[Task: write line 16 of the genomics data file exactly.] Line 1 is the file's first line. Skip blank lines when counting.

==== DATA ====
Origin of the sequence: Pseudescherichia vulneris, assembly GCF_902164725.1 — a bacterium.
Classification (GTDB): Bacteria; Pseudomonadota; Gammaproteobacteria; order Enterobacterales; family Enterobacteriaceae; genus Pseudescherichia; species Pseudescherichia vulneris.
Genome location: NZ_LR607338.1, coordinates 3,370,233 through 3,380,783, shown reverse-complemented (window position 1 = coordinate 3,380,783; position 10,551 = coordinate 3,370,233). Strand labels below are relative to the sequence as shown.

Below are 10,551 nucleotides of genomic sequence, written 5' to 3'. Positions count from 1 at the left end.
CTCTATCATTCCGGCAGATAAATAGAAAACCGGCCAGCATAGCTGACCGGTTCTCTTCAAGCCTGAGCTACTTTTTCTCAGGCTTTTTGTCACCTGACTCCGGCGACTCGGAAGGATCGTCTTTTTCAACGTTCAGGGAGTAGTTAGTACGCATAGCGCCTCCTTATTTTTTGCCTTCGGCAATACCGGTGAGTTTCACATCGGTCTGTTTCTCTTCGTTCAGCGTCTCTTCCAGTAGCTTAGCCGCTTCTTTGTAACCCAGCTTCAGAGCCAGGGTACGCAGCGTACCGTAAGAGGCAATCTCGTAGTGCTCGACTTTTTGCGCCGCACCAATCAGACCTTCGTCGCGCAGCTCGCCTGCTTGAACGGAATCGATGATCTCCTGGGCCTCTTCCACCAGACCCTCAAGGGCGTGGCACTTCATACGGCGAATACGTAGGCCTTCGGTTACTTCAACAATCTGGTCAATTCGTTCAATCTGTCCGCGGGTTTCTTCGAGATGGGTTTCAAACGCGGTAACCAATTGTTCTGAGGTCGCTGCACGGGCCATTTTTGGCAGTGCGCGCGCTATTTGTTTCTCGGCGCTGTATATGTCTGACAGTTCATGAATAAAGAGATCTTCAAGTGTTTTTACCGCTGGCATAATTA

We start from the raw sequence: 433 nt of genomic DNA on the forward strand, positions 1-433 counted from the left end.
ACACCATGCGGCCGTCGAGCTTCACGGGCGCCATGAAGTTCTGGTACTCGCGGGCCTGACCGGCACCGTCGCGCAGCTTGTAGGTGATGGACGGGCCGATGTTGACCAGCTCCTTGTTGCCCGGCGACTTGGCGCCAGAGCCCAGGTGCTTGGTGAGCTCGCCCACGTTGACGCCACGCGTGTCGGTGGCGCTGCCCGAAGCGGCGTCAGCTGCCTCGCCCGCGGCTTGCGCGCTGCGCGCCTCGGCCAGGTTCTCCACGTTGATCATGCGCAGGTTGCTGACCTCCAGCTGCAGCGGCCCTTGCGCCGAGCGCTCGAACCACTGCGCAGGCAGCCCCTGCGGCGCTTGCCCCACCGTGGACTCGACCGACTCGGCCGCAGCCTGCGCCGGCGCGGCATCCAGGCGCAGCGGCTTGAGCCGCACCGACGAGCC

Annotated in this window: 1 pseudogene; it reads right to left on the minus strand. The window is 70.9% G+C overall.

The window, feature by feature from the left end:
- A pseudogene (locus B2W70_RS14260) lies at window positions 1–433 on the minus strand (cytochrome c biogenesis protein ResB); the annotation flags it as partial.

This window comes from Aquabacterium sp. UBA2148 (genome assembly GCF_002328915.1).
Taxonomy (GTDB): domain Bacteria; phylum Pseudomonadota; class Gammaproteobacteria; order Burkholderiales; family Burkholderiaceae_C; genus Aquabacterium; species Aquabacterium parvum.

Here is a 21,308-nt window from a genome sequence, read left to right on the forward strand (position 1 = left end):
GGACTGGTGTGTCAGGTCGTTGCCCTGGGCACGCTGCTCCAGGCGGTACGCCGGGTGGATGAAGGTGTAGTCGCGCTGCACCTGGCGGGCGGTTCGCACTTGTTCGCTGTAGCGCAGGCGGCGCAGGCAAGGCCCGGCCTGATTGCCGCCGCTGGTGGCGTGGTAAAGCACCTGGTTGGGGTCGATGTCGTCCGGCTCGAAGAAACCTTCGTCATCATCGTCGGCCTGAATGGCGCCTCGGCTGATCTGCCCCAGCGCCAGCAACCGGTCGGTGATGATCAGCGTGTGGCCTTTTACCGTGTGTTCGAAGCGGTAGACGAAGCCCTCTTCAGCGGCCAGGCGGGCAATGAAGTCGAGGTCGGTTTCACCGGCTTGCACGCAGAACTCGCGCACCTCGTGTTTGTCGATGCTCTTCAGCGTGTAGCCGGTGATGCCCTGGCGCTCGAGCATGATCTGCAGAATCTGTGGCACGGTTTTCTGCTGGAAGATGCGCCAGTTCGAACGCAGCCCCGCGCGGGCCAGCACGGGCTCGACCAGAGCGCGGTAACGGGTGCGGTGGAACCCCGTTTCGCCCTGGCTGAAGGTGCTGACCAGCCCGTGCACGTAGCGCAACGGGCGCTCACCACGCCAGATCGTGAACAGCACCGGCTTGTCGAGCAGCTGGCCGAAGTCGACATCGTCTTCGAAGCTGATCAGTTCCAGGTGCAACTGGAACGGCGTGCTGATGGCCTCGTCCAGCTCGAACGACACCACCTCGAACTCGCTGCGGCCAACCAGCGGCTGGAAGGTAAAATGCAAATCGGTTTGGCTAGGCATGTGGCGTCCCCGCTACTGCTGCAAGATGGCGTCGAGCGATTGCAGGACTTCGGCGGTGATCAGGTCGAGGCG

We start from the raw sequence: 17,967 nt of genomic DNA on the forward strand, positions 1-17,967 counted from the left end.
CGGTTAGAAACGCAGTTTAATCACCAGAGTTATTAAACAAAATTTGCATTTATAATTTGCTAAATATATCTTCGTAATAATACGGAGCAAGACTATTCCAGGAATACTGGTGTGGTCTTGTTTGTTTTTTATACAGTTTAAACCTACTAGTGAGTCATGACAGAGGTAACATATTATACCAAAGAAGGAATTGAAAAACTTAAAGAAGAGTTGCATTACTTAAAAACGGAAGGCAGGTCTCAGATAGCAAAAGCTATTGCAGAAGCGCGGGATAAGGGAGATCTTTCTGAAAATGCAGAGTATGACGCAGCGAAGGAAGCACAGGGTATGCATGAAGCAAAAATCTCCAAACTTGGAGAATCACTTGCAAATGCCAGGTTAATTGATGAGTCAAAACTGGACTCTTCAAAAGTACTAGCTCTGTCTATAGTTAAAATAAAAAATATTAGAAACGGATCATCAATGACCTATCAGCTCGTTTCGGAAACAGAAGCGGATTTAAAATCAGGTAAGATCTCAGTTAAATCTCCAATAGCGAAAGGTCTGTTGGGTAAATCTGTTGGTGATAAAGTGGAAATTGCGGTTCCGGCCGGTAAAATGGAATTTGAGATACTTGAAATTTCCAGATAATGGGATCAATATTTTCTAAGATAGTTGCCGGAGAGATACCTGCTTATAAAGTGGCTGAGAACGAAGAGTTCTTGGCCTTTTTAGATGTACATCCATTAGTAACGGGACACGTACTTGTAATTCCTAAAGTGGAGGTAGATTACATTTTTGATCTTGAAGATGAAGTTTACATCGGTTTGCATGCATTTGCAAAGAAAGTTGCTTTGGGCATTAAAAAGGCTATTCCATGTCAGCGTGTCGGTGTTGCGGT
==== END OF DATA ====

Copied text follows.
CGGTTAGAAACGCAGTTTAATCACCAGAGTTATTAAACAAAATTTGCATTTATAATTTGCTAAATATATCTTCGTAATAATACGGAGCAAGACTATTCCAGGAATACTGGTGTGGTCTTGTTTGTTTTTTATACAGTTTAAACCTACTAGTGAGTCATGACAGAGGTAACATATTATACCAAAGAAGGAATTGAAAAACTTAAAGAAGAGTTGCATTACTTAAAAACGGAAGGCAGGTCTCAGATAGCAAAAGCTATTGCAGAAGCGCGGGATAAGGGAGATCTTTCTGAAAATGCAGAGTATGACGCAGCGAAGGAAGCACAGGGTATGCATGAAGCAAAAATCTCCAAACTTGGAGAATCACTTGCAAATGCCAGGTTAATTGATGAGTCAAAACTGGACTCTTCAAAAGTACTAGCTCTGTCTATAGTTAAAATAAAAAATATTAGAAACGGATCATCAATGACCTATCAGCTCGTTTCGGAAACAGAAGCGGATTTAAAATCAGGTAAGATCTCAGTTAAATCTCCAATAGCGAAAGGTCTGTTGGGTAAATCTGTTGGTGATAAAGTGGAAATTGCGGTTCCGGCCGGTAAAATGGAATTTGAGATACTTGAAATTTCCAGATAATGGGATCAATATTTTCTAAGATAGTTGCCGGAGAGATACCTGCTTATAAAGTGGCTGAGAACGAAGAGTTCTTGGCCTTTTTAGATGTACATCCATTAGTAACGGGACACGTACTTGTAATTCCTAAAGTGGAGGTAGATTACATTTTTGATCTTGAAGATGAAGTTTACATCGGTTTGCATGCATTTGCAAAGAAAGTTGCTTTGGGCATTAAAAAGGCTATTCCATGTCAGCGTGTCGGTGTTGCGGT